The person who would differ from the South, and thinks the South was wrong in the late struggle, who took part with the North has never forgiveness, the idea of the Southern mind is that the United States Government and ts supporters have need of forgiveness and the word is used with this charming reversion, Witness an article in The Dispatch, a leading journal of this city, after the Ohio and Indiana elections, it speaks of Mr. Harrison who was the Republican candidate for Governor of Indiana, as a man of Southern origin and held him up for excoriation and said he should be held as a social and political renegade etc. etc..
The proscription of Republicans here is something of which no idea can be formed. From a transient visit to the South you can know nothing.-you can only have a parlor view. Having been since the close of the war looked upon as a representative person – a representative of loyalty to the Government- I feel it my solemn duty to make this statement to you. I was born and brought up in the city, I was ever faithful to The United States Government, and did all that I could to serve it, thought I never compromised myself by any betrayal of trust or honor. I live and have lived for years so entirely distinct from the citizens as if I were plague stricken.
Rarely, very rarely is our doorbell rung by any other person except a pauper, or those desiring my service. In this city are two nephews of my mother- one and Episcopal minister, the other a prominent member of the Young Men’s Christian Association- who gave her up entirely, never noticing her or visiting her. Their “ principles “ would not allow them. “ You do not know me “ mother remarked to an old friend. “ I know you well enough” said the friend as she turned her head. My mother and I have been refused board in the summer season as a result of our Republican principles and told to apply to a “ northern gentleman “ –insulted at summer resorts and forced to go North.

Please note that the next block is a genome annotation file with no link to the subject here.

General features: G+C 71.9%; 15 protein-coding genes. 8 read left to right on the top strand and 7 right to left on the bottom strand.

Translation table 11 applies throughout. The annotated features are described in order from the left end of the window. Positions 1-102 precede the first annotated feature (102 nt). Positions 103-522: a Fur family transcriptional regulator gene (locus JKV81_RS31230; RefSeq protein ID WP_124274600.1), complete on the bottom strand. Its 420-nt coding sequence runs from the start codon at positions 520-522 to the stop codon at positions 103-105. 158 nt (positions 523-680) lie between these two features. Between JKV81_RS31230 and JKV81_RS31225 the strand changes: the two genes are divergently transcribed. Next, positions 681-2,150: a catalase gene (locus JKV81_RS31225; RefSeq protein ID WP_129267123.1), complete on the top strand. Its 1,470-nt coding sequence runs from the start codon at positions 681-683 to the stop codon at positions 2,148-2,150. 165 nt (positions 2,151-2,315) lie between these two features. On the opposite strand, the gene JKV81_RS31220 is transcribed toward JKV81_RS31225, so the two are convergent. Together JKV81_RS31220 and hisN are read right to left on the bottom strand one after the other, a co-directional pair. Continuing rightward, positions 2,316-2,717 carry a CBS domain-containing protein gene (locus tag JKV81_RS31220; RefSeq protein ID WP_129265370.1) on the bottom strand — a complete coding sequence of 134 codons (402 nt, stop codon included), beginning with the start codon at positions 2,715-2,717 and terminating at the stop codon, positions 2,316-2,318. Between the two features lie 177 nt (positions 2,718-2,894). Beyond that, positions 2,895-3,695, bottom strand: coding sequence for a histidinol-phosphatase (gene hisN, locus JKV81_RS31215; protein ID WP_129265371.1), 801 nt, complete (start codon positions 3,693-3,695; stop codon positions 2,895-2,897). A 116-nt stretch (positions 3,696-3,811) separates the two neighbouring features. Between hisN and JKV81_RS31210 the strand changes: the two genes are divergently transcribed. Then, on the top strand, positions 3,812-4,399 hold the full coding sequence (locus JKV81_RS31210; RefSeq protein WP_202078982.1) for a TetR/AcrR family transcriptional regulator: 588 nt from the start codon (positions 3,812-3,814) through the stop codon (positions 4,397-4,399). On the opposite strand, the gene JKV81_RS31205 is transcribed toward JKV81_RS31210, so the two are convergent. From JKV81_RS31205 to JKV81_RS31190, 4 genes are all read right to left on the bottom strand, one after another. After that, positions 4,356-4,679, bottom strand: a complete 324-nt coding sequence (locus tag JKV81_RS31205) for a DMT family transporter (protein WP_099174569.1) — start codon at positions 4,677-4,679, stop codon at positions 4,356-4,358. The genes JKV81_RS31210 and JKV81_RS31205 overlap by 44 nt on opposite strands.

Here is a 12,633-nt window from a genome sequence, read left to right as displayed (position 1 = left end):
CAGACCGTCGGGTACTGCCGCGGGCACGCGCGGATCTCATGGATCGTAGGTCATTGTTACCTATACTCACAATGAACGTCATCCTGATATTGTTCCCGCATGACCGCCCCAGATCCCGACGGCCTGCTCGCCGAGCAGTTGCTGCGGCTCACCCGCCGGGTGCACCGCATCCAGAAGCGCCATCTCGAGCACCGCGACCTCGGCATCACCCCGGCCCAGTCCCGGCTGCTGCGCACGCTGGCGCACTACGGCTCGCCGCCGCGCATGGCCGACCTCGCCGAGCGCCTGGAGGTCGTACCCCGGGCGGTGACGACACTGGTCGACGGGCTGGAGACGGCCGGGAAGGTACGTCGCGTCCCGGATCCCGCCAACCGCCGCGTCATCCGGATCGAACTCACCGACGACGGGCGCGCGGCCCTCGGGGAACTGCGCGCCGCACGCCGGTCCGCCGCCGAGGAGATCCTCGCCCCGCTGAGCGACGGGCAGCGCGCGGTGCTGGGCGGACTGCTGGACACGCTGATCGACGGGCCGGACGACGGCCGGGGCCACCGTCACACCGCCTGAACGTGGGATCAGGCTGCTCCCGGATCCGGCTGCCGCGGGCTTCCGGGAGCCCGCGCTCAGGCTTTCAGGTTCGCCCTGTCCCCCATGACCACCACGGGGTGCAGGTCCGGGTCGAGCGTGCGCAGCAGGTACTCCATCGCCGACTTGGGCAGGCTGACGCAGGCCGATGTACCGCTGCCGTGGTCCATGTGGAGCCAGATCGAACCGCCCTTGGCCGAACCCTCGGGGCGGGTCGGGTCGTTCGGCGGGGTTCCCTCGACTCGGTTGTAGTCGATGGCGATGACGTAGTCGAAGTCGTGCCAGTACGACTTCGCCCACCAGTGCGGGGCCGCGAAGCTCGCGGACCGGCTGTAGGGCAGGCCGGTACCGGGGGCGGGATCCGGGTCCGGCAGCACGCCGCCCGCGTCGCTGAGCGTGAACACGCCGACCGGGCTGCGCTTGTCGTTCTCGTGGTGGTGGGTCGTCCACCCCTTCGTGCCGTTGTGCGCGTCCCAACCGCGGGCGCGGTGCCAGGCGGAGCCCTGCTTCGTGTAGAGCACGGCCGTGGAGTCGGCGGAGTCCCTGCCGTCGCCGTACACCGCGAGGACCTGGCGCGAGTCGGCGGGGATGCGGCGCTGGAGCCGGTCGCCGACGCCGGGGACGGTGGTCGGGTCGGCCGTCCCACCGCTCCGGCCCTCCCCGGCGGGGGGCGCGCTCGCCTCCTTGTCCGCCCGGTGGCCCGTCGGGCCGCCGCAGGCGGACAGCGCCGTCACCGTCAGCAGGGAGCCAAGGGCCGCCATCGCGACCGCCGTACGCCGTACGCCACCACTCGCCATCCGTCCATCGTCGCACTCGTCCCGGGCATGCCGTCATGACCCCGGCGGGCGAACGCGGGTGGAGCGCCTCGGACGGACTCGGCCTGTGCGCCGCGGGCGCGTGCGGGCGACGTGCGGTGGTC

September 1875 my mother was taken from me by death. We had not friends enough to be pall bearers “ Mr G is a radical “ said one lady to another, “ Oh no “ was the reply, “ why do you say so? “ “ Because he went to Mrs. Van Lew’s funeral and was one of the pall bearers and none but a radical would have gone ‘.This solemn occasion was ridiculed and called a n***** funeral.
In your kindness you are misled. Talk not of bayonet rule There is nothing so terrible as united public prescription and I am qualified to speak on the subject for I have felt it under Confederate rule God only knows how terrible and now, under this rebel rule is the guise of Democracy I have felt the full blast of the power. When the people all speak and think one way you may be sure there is not much liberty among them.
Here the people are a unit. Many a man has told me he dare not differ, for bread and butter for his family rely on his silence. An avowed Republican can get not business situation and Republicans stand not chance in our courts of justice. Let me give you and extract from the Raleigh Sentinel, and see how the great God of Heaven and Earth is spoken of,. After an account of a concert given at White Sulphur Springs, in which Blaque Bey sung a tenor it says “ The concert was a grand success and put $800 dollars in the pocket of the church, beneath whose humble roof the great Virginian regularly and reverently bowed his gray head in homage to the God who had defeated him and and overthrown the cause he loved and fought for-the God who in his case seemed for once at least to permit might to triumph over right . “